Ti is not the only engineering and construction company that adds to Afghanistan’s brain power as a matter of company policy. Moreover, numerous industries, from banking, shipping, and insurance to medicine, science, communications, and the mass media, employ thousands of Afghan brain workers. Connected by the Internet to colleagues around the globe, these workers spread new ideas throughout the local economy and contribute tremendously to Afghanistan's modernization.


Keep in Touch

I am also not convinced that the emigration of skilled Afghans to more developed countries is entirely a bad thing. Many Afghans working abroad keep in touch with family members back home and support them with hard-currency remittances. Some create businesses that trade with Afghan companies or employ Afghan workers. Successful and articulate Afghans in the United States and Europe often become unofficial ambassadors and advocates for Afghanistan in their new home countries. Many will return home permanently after some period of foreign residency, while others will seek careers that take them back and forth to Afghanistan on a regular basis. One could argue that some Afghan emigrees actually contribute more to Afghanistan’s social and economic development by working abroad than they could do at home.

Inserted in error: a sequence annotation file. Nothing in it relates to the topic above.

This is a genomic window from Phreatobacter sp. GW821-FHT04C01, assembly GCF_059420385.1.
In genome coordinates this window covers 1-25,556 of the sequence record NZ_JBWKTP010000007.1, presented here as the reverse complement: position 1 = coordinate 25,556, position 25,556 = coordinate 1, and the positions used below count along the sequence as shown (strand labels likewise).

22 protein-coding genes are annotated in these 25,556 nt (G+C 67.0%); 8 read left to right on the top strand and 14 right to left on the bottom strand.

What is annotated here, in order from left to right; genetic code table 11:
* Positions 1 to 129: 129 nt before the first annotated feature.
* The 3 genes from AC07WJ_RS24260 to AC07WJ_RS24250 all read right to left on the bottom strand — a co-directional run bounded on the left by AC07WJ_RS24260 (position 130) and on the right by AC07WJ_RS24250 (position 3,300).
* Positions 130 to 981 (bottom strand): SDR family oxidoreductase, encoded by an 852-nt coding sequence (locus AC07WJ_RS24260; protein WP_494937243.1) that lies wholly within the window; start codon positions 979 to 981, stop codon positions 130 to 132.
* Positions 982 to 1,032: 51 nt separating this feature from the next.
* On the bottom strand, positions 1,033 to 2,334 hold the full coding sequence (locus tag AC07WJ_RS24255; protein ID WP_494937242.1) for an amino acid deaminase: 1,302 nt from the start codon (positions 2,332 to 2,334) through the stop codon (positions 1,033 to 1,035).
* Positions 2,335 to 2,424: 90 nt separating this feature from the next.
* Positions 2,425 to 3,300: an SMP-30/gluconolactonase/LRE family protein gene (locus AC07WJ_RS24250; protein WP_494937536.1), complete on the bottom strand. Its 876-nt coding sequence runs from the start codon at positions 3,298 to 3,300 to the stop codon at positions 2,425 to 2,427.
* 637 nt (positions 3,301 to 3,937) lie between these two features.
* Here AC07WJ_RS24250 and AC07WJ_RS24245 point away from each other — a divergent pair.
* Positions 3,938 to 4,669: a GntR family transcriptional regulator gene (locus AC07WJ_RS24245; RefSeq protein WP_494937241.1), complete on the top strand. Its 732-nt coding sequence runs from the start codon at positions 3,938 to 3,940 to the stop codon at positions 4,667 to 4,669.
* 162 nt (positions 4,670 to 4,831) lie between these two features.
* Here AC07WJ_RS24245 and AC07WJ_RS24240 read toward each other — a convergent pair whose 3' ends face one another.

Foreign donors have been extremely generous to Afghanistan over the past decade. The recent Tokyo summit brought welcome news of an additional $16 billion in pledges of development aid over the next decade. Nonetheless, and with all due respect to the nongovernmental and nonprofit sectors, I firmly believe the key to Afghanistan’s long-term prosperity is the private sector. If the Afghan security forces can manage the post-2014 transition, I fully expect the private sector to continue to grow, thereby creating hundreds of thousands of jobs for skilled and ambitious Afghans right at home. The increased demand for literate and skilled workers will encourage young people to remain in school and then to pursue higher education. In the process, Afghanistan will experience a brain gain unlike any in its long history.


Sayed Aziz Azimi is president and chief executive officer of Technologists, Inc., an international engineering and management consulting company that works primarily in challenging and remote environments.